Towards a Learning Theory of Cause-Effect Inference

author: Krikamol Muandet, Max Planck Institute for Intelligent Systems, Max Planck Institute
published: Dec. 5, 2015,   recorded: October 2015,   views: 65
Categories

See Also:

Download slides icon Download slides: icml2015_muandet_learning_theory_01.pdf (643.3 KB)


Help icon Streaming Video Help

Related content

Report a problem or upload files

If you have found a problem with this lecture or would like to send us extra material, articles, exercises, etc., please use our ticket system to describe your request and upload the data.
Enter your e-mail into the 'Cc' field, and we will keep you updated with your request's status.
Lecture popularity: You need to login to cast your vote.
  Delicious Bibliography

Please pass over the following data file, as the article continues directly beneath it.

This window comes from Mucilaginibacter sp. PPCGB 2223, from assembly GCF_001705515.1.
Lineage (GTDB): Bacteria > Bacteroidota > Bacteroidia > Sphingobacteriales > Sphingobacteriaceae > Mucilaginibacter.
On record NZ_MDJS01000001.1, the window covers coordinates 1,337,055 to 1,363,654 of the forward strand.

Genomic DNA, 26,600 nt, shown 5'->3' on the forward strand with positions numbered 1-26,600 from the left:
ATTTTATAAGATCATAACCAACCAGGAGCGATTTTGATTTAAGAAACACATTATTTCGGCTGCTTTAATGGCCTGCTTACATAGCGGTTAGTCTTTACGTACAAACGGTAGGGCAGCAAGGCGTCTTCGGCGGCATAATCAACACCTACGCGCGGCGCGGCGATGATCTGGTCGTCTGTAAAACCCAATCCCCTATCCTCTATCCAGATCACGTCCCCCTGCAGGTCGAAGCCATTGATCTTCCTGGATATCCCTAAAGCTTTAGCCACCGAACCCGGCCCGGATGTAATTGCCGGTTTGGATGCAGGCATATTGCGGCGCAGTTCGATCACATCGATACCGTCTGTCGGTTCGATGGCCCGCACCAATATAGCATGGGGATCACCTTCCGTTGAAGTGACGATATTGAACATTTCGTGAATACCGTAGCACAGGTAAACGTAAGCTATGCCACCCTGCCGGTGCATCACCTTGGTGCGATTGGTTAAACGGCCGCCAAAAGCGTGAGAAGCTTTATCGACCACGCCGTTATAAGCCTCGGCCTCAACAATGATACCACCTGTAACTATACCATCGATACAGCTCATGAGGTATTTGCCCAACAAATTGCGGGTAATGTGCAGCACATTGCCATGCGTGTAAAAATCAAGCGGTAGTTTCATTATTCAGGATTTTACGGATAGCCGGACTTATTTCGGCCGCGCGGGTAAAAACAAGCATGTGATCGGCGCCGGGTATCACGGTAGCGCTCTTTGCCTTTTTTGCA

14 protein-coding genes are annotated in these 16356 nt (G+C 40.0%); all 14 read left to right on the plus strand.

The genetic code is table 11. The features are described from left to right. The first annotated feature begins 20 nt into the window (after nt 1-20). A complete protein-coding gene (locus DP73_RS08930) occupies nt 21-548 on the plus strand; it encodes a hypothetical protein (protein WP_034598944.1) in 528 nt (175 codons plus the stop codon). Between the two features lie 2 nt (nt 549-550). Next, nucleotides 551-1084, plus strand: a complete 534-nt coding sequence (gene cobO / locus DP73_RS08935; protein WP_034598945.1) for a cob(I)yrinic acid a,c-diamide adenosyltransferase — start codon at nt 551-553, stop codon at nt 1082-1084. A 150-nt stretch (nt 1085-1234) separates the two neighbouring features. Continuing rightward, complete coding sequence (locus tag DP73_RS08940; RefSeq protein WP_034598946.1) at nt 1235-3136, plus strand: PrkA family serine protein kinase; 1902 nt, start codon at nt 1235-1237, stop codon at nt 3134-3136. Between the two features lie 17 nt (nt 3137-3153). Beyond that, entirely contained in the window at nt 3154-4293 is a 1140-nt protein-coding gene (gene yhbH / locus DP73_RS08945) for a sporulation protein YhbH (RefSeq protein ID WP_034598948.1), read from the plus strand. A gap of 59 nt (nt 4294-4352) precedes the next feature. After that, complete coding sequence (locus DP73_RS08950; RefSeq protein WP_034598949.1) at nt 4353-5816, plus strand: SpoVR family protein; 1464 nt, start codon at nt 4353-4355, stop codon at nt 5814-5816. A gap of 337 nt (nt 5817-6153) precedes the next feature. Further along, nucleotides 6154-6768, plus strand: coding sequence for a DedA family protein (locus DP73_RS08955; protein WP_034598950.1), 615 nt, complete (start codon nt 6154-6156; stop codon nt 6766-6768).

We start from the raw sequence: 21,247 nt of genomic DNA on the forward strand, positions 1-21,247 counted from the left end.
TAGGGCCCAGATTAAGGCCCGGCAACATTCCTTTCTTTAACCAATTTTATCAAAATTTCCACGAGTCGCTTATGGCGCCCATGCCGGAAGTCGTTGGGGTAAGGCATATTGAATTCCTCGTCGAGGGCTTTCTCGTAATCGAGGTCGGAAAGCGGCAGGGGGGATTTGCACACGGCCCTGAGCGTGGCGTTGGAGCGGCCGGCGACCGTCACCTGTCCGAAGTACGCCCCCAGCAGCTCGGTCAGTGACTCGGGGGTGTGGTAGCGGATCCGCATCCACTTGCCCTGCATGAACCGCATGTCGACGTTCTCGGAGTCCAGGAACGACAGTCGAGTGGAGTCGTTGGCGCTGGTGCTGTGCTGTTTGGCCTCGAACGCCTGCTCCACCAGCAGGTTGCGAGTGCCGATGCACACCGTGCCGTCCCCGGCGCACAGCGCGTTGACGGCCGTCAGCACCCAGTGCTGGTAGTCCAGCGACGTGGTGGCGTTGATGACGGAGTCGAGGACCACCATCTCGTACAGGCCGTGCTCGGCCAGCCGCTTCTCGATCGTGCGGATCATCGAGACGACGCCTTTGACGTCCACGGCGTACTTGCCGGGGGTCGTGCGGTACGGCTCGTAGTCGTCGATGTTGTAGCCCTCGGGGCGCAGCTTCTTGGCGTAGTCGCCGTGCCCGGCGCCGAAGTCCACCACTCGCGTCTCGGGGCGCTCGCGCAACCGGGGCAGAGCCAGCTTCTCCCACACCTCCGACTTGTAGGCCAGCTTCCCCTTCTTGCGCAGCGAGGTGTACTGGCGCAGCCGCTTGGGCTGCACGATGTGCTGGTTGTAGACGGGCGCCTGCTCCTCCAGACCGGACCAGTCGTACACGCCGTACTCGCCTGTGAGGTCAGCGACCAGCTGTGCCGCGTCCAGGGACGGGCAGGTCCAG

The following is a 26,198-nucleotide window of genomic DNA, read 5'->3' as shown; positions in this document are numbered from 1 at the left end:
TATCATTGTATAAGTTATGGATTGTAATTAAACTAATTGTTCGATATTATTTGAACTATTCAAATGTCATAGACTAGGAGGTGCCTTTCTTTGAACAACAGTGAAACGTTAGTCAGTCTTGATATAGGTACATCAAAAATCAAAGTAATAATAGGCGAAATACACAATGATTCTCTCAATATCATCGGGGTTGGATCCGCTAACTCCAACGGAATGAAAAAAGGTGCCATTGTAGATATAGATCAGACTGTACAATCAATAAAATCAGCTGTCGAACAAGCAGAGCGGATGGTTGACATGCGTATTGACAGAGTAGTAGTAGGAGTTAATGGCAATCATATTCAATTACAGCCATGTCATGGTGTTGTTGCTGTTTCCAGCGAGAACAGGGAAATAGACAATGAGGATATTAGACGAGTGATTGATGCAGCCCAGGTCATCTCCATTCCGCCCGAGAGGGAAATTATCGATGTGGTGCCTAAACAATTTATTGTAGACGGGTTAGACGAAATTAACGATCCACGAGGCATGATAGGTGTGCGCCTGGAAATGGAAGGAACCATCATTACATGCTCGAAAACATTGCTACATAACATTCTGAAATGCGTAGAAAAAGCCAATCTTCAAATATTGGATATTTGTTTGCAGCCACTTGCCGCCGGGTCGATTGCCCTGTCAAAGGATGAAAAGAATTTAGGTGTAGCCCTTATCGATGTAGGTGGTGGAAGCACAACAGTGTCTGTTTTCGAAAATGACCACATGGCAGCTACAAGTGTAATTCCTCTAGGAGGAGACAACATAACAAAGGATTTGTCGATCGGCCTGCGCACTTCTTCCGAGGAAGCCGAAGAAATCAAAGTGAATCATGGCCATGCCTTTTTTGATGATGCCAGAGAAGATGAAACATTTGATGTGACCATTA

Description

We pose causal inference as the problem of learning to classify probability distributions. In particular, we assume access to a collection {(Si,li)}ni=1, where each Si is a sample drawn from the probability distribution of Xi×Yi, and li is a binary label indicating whether “Xi→Yi” or “Xi←Yi”. Given these data, we build a causal inference rule in two steps. First, we featurize each Si using the kernel mean embedding associated with some characteristic kernel. Second, we train a binary classifier on such embeddings to distinguish between causal directions. We present generalization bounds showing the statistical consistency and learning rates of the proposed approach, and provide a simple implementation that achieves state-of-the-art cause-effect inference. Furthermore, we extend our ideas to infer causal relationships between more than two variables.

Link this page

Would you like to put a link to this lecture on your homepage?
Go ahead! Copy the HTML snippet !

Write your own review or comment:

make sure you have javascript enabled or clear this field: